THE REVENANT Review: Leo’s Terrible, Horrible, No Good, Very Bad Day

If Leonardo DiCaprio doesn’t win his Best Actor Oscar for The Revenant then I doubt there’s any extremes left for him to go to. His performance in the film – a kind of Passion Play depicting one man’s suffering and hardships – is brutal and immersive, as is the movie surrounding him.The misfortunes that befall his lead character Hugh Glass pile up to a sometimes comical degree, but you can’t deny the primal power that director and co-writer Alejandro González Iñárritu wields in this epic tale of frontier justice and the spiritual rebirth of a man back from the dead.

From the in media res opening it’s clear that Iñárritu is once again (after last year’s award-winning Birdman) employing his signature style in pursuit of a you-are-there level of immediacy. There’s long, unbroken tracking shots and steadicam takes that follow the battle between American fur-traders and a marauding band of Natives, as the violence escalates in stomach-churning fashion. No one dies easy or quietly, as muskets, knives and tomahawks make the killing personal and gut-wrenching.

Local guide Hugh Glass (DiCaprio) manages to escape with his teenaged son Hawk (Forrest Goodluck) and the scattered remains of the American traders. The inexperienced Captain Henry (Domnhall Gleason) defers to Glass’s experience when choosing their next course of action, while the sneering racist Fitzgerald (Tom Hardy) cries foul, especially in light of Glass’s family (his deceased wife, the mother of Hawk, was a Native woman).

It’s a minimal amount of setup, with the date eventually being revealed as 1823 and the wild frontier as an untamed portion of The Louisiana Purchase (Montana to be exact). Forced to stash their valuable pelts and faced with the looming threat of winter, the hunting party’s fortunes go from bad to worse when Glass runs into a big ole brown bear. In the type of scene that could do for forests what Jaws did for the open water, Glass is mauled horribly, suffering grievous injuries.

Despite being very nearly shredded to death at the claws of the bear, Glass’s day goes from bad to worse as he’s left in the care of Fitzgerald, Hawk and the unassuming Bridger (Will Poulter), and Fitzgerald looks to end Glass’s suffering with an unwelcome mercy kill. It quickly becomes clear that there’s no limit to the suffering, both mental and physical, that Iñárritu will pile upon Glass.

DiCaprio subverts his movie-star magnetism in the role. Glass is a man of few words, instead showing his mettle through arduous action. The pain of the overlong, over-budget and generally difficult Canadian shoot (amusingly detailed here) is writ across his and every other actor’s face. And if Dicaprio is one of the final remaining true-blue moviestars, then The Revenant confirms it with his all-in performance. Whether it’s going waist-deep in a freezing river or eating an actual buffalo liver (and wretching, which was the take used in the movie) there’s little that DiCaprio won’t do here in the pursuit of the harsh realities of 19th-century frontier life.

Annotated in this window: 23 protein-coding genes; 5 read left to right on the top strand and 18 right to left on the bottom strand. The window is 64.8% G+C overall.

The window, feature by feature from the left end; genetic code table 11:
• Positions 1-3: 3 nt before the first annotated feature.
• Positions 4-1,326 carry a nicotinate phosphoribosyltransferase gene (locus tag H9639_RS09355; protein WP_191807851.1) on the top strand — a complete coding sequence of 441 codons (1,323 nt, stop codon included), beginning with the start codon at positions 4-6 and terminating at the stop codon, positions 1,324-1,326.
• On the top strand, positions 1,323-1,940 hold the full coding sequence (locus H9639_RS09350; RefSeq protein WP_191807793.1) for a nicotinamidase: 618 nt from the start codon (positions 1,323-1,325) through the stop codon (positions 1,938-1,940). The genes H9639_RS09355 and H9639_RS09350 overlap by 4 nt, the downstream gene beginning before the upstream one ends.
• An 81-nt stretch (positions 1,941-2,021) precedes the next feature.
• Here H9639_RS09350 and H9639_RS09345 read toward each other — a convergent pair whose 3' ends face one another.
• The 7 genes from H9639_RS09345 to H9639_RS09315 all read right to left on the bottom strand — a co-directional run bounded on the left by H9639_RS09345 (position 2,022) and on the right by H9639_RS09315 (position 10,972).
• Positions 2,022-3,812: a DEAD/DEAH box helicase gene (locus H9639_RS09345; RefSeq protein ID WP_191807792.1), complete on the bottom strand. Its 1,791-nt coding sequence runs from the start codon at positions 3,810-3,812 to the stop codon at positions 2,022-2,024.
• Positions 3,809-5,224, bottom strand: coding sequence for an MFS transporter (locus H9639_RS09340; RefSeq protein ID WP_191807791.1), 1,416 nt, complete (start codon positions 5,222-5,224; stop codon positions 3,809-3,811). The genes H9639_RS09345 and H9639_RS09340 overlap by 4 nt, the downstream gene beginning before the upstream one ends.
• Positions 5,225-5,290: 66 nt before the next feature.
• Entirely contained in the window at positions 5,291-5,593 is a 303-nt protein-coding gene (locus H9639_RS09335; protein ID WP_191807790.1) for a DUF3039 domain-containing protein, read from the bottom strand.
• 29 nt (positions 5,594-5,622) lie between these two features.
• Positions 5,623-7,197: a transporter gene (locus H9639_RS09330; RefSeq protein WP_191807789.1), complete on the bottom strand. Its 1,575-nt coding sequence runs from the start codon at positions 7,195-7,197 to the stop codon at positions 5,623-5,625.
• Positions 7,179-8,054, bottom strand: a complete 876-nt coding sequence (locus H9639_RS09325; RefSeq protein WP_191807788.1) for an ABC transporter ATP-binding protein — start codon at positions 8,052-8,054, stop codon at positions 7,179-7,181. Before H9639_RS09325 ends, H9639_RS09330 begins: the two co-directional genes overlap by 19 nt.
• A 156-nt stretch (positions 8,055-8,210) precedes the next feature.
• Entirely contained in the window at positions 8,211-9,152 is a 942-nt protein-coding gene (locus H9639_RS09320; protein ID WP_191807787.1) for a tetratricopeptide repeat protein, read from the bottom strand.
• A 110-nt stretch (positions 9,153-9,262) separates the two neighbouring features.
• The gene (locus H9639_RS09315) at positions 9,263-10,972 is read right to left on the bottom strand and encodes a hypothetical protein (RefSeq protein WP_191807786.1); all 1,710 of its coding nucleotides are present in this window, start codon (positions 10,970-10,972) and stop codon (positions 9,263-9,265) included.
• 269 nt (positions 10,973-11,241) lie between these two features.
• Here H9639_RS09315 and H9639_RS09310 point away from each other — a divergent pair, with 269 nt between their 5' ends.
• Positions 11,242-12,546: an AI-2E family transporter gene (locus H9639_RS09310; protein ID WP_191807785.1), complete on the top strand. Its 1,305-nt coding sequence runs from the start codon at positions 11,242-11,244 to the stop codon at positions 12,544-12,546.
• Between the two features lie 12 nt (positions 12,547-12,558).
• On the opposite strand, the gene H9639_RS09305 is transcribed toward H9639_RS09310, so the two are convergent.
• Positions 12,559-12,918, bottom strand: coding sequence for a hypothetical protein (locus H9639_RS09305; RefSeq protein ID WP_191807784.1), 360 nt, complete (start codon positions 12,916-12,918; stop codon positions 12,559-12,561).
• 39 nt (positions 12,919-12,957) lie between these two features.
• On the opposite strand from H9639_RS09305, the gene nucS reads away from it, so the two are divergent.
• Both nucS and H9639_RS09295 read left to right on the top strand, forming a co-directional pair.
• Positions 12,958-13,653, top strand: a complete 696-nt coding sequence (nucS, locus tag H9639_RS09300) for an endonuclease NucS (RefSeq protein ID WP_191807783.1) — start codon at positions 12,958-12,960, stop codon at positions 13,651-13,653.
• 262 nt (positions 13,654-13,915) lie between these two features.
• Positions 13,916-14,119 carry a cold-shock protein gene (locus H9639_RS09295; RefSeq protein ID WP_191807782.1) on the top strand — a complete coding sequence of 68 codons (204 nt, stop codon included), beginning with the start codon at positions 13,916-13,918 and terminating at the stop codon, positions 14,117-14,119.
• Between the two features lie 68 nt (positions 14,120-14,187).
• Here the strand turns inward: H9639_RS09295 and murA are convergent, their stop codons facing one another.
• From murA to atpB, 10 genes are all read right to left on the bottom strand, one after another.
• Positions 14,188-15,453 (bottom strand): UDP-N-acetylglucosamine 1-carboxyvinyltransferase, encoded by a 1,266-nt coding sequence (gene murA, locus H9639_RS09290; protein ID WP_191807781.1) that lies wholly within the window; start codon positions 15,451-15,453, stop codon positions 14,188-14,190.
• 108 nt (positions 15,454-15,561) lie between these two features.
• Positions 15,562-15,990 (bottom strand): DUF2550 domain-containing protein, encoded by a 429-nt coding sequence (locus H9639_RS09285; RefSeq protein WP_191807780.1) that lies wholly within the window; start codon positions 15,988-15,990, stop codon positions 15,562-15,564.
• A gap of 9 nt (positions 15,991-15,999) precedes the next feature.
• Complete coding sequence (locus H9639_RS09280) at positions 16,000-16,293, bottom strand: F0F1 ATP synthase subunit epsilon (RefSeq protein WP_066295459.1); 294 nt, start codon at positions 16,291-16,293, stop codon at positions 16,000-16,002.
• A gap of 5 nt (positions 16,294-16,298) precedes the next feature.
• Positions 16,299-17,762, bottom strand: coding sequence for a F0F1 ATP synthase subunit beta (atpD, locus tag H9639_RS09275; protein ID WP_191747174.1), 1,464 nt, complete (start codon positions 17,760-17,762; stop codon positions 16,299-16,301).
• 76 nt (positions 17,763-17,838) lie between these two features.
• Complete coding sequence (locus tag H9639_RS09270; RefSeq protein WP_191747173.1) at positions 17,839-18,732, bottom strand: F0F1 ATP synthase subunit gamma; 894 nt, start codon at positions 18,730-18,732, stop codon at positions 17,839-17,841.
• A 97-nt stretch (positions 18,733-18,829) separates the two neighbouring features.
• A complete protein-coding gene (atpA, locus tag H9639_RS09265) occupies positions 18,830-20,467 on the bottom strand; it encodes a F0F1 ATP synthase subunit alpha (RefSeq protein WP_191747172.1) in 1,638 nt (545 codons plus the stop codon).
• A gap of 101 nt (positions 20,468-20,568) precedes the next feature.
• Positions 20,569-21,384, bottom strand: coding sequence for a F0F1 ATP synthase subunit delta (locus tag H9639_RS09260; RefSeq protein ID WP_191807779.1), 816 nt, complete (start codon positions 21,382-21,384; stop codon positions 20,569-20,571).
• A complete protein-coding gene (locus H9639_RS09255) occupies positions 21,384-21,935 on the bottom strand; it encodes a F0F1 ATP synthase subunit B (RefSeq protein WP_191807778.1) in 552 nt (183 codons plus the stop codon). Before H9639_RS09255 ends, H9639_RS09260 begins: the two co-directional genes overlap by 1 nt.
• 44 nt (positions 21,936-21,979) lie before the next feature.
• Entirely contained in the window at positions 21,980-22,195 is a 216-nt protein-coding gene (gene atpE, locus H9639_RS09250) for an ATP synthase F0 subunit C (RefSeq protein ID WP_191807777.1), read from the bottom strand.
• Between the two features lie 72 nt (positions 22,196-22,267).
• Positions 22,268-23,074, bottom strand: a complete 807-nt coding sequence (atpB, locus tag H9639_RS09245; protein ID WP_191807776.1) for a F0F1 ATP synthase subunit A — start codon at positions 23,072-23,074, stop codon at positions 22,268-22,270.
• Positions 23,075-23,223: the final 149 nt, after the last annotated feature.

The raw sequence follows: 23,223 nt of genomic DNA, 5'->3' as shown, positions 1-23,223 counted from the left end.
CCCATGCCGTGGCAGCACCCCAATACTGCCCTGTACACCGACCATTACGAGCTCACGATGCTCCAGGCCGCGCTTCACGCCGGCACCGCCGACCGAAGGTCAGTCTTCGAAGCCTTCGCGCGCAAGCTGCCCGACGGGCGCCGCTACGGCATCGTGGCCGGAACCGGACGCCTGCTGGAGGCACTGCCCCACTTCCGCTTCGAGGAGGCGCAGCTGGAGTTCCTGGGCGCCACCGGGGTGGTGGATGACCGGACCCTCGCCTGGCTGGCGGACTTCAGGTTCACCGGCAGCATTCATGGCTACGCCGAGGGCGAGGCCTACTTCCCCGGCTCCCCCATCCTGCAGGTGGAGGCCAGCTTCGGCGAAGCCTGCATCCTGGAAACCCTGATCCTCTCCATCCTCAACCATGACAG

And while Leo is great, it’s Tom Hardy as antagonist Fitzgerald that feels like the more natural of the two. Hardy, a master of accents, is doing a Pennsylvania one here (think “wooter” instead of water) and is terrifying in his portrayal of a self-serving menace with a deep hatred of Natives. Much of the second half of the movie is Glass crawling back from the dead to hunt down Fitzgerald and seek his revenge, and the story wouldn’t have the same impact without Hardy in the role.

While those two men are the stars of The Revenant, the real draw is actually the stunning cinematography and sound design that capture the deadliness of nature in intimate and bone-crunching detail. Iñárritu chose to shoot with natural light (like Stanley Kubrick’s Barry Lyndon), a decision that lends the film a totally unique look that feels incredibly visceral and real. Some of the spiritual elements of Glass’s journey fall flat but it’s hard not be awed by the magnificent reveals of snowy vistas or raging rivers that Iñárritu captures here.

The Revenant (at over 2 and a half hours long) is incredibly ambitious in its scope and narrative. Iñárritu shows the various fighting factions (The Americans, The French and The Natives) all engaging in acts of war of varying degrees of inhumanity, stacking misery on top of misery until the tower threatens to tumble. And while the story finds no real room for levity (save for one scene where Glass shares a moment with a helpful stranger) the intensity can become suffocating, threatening to numb frayed nerve endings with its unending hardships.

But like Glass tells his son Hawk, you just have to breathe. As a redemptive tale of survival against all odds, The Revenant soars on the strength of its technical mastery and some fine acting. And even if the story flounders at times, it’s a worthwhile journey to be awed at the power and majesty of nature. It’ll also make you invest in bear mace for your next hike.

The Revenant (2015)

Directed by Alejandro González Iñárritu

Runtime: 156 minutes


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